As the number of Internet users has surged in recent years, so have the security risks and cyber threats, in particular. With the explosive growth of social media networks, more and more people make their personal and business information openly available. As well as data leakage and theft, cyber threats to watch for abound, including hacking, phishing, ransomware, and insider threat. Fortunately, there are plenty of ways to protect your data and identity online and avoid getting into trouble.
Avoid Phishing Scams
Phishing scams make use of different methods to steal credit card numbers, login credentials, and other sensitive data. This can be done through malicious emails and URLs, text messages, or fake tweets or posts that encourage users to download malware or share personal information. To avoid becoming victim of scammers, you should never click on unsecure links or open attachments or emails from an unknown sender. Stay away from anyone requesting donations for causes you know nothing about and anyone offering lucrative job opportunities or money.
Never Use Weak Passwords
The problem with passwords is that many people choose easy ones like 56789 which can be easily decoded or cracked. Also, there are different databases with lists that hackers use to guess and attack passwords. To protect yourself online, you should never use a number, word, or phrase that hackers can associate with your employer, phone number, home address, child or spouse’s name, or your first or last name. Instead, only use passwords that are difficult for cyber criminals to decipher, like using special characters, mixing numbers and letters, and combining lower and uppercase letters.
Avoid Unsecure Websites
Keep All Devices Up to Date
Having the latest operating system, browser, and security software is one way to ensure you are protected against malware, viruses, and other security threats. While security software does not offer protection against every single threat out there, it can detect most types of malware. Antivirus software offers many advantages should you bother to install the newest fixes they have. It will protect your computer from viruses that cause frequent crashes and data loss, delete or damage files, and slow down your device. You also need a firewall that monitors all outgoing and incoming traffic from your device and network. Combined with security software, firewalls monitor every piece of data or file that is transferred online to another network.
Educate Yourself and Your Family
You should take time to educate yourself about some common security threats that target online users and their personal and financial information. Such are, for example, SQL injections, malware, denial of service, emotet, and man-in-the-middle attacks. Malware can take different forms, including worms, viruses, ransomware, and spyware that can make your operational system inoperable, transmit data, and block access to network components. Emotet malware is a more advanced type of Trojan that is mainly spread through spam email and can easily spread to connected devices. The infection may arrive in different ways such as a malicious link, macro-enabled document files, or a malicious script. The software gains access to your contact list to spread itself to clients, colleagues, family, and friends. Everyone can be the target, including government agencies, businesses, and individuals, with cons stealing financial data, banking logins, and Bitcoin wallets.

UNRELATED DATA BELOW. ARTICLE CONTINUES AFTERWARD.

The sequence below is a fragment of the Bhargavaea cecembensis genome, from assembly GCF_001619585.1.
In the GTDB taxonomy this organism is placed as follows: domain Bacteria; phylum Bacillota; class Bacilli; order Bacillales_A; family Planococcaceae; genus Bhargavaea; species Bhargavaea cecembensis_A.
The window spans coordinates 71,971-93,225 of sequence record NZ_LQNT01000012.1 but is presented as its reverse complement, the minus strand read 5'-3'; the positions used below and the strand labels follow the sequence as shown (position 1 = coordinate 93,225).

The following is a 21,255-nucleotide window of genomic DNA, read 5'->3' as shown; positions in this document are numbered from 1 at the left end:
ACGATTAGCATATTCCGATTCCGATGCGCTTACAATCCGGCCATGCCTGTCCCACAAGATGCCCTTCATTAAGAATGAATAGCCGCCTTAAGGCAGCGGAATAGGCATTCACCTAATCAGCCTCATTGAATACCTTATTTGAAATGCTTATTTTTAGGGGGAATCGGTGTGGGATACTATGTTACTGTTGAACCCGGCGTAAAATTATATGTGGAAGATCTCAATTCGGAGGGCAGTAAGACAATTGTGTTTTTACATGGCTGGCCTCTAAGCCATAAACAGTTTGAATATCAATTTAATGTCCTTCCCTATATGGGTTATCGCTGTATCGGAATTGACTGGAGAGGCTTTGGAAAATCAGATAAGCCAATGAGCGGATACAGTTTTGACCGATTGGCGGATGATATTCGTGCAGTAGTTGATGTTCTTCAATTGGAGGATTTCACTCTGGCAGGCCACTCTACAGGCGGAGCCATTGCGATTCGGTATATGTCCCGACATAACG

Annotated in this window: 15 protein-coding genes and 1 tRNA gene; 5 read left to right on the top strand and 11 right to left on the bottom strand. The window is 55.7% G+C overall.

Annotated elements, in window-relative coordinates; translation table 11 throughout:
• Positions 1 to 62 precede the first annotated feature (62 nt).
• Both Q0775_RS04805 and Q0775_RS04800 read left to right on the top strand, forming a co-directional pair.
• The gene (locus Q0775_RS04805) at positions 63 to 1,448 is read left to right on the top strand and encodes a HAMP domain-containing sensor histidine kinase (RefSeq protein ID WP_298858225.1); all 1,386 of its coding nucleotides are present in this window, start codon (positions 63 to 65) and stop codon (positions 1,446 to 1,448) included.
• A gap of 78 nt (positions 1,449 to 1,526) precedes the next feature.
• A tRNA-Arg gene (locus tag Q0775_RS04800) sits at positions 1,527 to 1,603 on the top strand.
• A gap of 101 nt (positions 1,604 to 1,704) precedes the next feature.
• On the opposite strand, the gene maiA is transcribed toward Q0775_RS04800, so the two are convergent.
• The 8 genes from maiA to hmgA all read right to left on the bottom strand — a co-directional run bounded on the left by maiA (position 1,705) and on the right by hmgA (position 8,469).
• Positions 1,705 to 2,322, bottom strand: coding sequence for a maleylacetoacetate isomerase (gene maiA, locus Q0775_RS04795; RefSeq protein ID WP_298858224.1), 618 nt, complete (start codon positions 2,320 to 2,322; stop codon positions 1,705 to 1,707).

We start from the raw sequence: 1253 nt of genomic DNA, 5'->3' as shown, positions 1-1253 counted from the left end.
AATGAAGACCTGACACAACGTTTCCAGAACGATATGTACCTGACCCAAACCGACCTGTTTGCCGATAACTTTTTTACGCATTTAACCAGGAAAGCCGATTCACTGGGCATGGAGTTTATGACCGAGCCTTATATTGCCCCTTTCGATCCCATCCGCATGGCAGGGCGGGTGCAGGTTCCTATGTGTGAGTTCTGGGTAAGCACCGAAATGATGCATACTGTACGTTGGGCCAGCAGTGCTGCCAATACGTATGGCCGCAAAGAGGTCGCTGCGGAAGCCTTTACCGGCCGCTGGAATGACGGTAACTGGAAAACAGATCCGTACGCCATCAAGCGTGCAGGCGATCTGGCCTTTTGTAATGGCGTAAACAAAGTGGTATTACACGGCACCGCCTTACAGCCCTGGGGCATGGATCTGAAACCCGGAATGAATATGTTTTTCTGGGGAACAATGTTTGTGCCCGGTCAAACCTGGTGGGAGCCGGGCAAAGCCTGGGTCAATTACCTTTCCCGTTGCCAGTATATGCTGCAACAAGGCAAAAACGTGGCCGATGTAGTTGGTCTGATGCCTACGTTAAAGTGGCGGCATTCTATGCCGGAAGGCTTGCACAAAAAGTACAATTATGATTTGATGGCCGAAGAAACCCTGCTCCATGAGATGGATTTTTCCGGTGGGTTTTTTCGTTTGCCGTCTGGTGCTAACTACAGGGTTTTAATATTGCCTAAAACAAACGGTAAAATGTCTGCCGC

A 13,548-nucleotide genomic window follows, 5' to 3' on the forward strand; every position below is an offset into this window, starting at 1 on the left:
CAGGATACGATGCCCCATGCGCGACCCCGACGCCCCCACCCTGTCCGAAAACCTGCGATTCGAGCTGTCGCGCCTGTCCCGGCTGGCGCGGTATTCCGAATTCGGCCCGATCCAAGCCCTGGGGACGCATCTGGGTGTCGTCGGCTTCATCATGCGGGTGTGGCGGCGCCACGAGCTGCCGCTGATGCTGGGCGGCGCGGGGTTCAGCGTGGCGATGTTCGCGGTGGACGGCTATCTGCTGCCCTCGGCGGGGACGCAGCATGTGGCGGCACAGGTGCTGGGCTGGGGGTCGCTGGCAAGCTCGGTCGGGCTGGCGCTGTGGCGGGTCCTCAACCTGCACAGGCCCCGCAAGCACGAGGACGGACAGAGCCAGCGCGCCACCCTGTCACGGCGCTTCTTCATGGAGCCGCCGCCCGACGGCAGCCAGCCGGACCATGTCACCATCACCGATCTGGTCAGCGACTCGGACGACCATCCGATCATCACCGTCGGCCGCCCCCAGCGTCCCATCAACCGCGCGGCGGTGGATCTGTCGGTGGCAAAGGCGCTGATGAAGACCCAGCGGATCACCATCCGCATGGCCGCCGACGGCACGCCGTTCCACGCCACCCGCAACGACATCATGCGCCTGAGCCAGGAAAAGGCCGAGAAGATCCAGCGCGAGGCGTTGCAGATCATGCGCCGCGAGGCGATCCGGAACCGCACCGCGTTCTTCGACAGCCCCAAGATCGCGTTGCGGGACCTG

New Cybersecurity Threats to Watch for
In today’s technology-driven world, data storage on devices and the Internet of Things provide an access point for cyber criminals. The Internet of Things refers to devices that are equipped with software, processing capabilities, and sensors to connect and communicate with other devices. Cyber security reports show that criminals are increasingly targeting IoT and smart home devices, including connected mobile phones and baby monitors, voice assistants, and smart TVs. By gaining access to your Wi-Fi, criminals can also access your website passwords, bank statements, medical records, and other sensitive details.
In fact, the explosion of data has resulted in huge amounts of data stored on mobile devices, computers, and laptops. Using portable devices, in particular, increases the risk of network-based attacks. Such portable devices include both smart and simple media devices that transfer data. Simple media devices are, for example, music players, DVDs, media cards, and jump drivers that can transfer data through a wired connection. Smart media devices include e-readers, gaming devices, and tablets that use a non-cellular or wired connection to transfer data. They are typically used to download books, music, or applications, browse the Internet, or access email. Smart devices can infect your network or computer when used to download applications and games. The problem with smart devices is that users often store their client information or bank credentials on devices where they also use untrusted applications. Finally, a potential security risk is also the fact that smart and storage devices are portable and small in size. This means you can easily leave them in the library, cab, train, or café. If you use them to store personal financial or proprietary client information, you can easily become victim of cyber criminals looking for sensitive information to pilfer.